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The effect of the transition from the ninth to the tenth revision of the International Classification of Diseases on external cause registration of injury morbidity in Sweden
Karlstad University, Faculty of Health, Science and Technology (starting 2013), Centre for Public Safety. Karlstad University, Faculty of Health, Science and Technology (starting 2013), Department of Environmental and Life Sciences.
Karlstad University, Faculty of Health, Science and Technology (starting 2013), Centre for Public Safety. Karlstad University, Faculty of Health, Science and Technology (starting 2013), Department of Environmental and Life Sciences.ORCID iD: 0000-0002-1189-9950
Karlstad University, Faculty of Health, Science and Technology (starting 2013), Centre for Public Safety. Karlstad University, Faculty of Health, Science and Technology (starting 2013), Department of Environmental and Life Sciences.ORCID iD: 0000-0002-0293-1795
2015 (English)In: Injury Prevention, ISSN 1353-8047, E-ISSN 1475-5785, Vol. 21, no 3, 189-94 p.Article in journal (Refereed) Published
Abstract [en]

Background Revisions of the International Classification of Diseases (ICD) have previously been shown to cause dramatic effects with regard to injury mortality data when implemented. However, limited knowledge exists on the effects on the coding of external causes of injury morbidity, despite this being an important aspect with regard to injury prevention.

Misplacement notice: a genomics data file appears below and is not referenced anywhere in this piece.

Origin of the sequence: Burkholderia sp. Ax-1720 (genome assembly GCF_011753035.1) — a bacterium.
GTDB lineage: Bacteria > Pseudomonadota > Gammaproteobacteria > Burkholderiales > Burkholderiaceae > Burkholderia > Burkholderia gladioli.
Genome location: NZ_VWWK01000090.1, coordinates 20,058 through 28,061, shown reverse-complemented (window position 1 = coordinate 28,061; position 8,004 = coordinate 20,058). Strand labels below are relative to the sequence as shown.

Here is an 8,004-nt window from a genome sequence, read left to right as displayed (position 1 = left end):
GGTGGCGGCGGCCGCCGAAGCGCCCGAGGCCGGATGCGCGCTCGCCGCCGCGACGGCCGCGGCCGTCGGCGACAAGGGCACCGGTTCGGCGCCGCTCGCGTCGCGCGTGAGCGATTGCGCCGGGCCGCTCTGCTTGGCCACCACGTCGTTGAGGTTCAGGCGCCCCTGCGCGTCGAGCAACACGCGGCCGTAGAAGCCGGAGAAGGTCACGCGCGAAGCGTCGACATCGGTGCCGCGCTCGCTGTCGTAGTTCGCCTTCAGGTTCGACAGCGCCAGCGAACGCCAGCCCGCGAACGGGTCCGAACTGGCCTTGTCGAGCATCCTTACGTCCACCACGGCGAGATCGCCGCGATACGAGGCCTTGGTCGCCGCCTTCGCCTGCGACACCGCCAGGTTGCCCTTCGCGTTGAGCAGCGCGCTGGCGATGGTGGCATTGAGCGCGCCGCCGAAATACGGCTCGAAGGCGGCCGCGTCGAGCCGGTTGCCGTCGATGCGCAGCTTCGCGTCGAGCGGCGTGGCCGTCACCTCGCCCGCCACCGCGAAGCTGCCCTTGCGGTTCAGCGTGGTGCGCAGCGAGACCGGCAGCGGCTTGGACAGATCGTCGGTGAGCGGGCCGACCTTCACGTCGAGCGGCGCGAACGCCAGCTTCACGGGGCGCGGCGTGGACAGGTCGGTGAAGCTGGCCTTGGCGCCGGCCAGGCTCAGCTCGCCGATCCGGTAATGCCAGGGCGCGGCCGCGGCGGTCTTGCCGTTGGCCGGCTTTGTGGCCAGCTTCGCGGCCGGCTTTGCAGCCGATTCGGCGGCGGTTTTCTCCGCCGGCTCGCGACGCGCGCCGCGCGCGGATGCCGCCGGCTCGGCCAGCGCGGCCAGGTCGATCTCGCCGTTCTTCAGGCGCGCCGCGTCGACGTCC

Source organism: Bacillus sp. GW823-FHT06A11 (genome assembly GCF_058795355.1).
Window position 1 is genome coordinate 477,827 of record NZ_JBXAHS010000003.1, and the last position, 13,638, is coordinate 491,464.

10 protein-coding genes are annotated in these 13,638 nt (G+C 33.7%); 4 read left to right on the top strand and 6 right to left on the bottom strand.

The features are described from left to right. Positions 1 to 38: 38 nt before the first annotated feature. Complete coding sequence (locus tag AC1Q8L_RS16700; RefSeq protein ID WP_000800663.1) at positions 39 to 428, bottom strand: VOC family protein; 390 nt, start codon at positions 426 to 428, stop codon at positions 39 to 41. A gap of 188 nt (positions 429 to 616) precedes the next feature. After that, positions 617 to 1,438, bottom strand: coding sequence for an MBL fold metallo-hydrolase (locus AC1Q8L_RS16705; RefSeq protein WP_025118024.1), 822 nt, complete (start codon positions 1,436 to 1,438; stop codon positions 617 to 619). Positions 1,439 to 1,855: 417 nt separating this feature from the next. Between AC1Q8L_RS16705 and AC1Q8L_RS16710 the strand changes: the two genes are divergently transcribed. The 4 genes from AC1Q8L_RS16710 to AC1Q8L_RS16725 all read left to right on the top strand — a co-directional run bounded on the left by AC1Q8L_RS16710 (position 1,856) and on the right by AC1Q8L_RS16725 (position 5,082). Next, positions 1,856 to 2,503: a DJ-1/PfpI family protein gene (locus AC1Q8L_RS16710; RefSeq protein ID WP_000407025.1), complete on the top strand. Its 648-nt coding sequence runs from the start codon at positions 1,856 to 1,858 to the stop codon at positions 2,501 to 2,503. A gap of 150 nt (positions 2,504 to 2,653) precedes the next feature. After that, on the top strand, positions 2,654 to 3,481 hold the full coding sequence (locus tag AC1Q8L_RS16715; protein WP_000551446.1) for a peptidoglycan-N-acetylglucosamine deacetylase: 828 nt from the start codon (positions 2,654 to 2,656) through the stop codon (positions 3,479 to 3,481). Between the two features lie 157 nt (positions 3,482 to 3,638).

Method Hospitalised injuries in Sweden were studied using time series intervention analysis to observe the effect of the ICD change from ICD-9 to ICD-10 in 1997 on external cause coding.

Results The results would suggest considerable coding issues with a large spike in the proportion of injury admissions registered without an external cause code in 1997, with continuing, although gradually diminishing, problems up to 2002. The coding change seems to have had an immediate effect on all external cause of injury categories, although the categories that were not directly convertible from ICD-9 to ICD-10 were seemingly more greatly affected.

Discussion The study illustrates the potential issues associated with changes between ICD revisions and the importance of data quality control both during surveillance and collection of data, but also when presenting injury trends across ICD versions.

Place, publisher, year, edition, pages
BMJ Publishing Group , 2015. Vol. 21, no 3, 189-94 p.
Keyword [en]
International Classification of Diseases, injury, ICD
National Category
Public Health, Global Health, Social Medicine and Epidemiology
Research subject
Risk and Environmental Studies
Identifiers
URN: urn:nbn:se:kau:diva-34055DOI: 10.1136/injuryprev-2014-041337ISI: 000354867600008PubMedID: 25344579OAI: oai:DiVA.org:kau-34055DiVA: diva2:753140
Available from: 2014-10-07 Created: 2014-10-07 Last updated: 2016-04-11Bibliographically approved

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Nilson, FinnBonander, CarlAndersson, Ragnar
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Centre for Public SafetyDepartment of Environmental and Life Sciences
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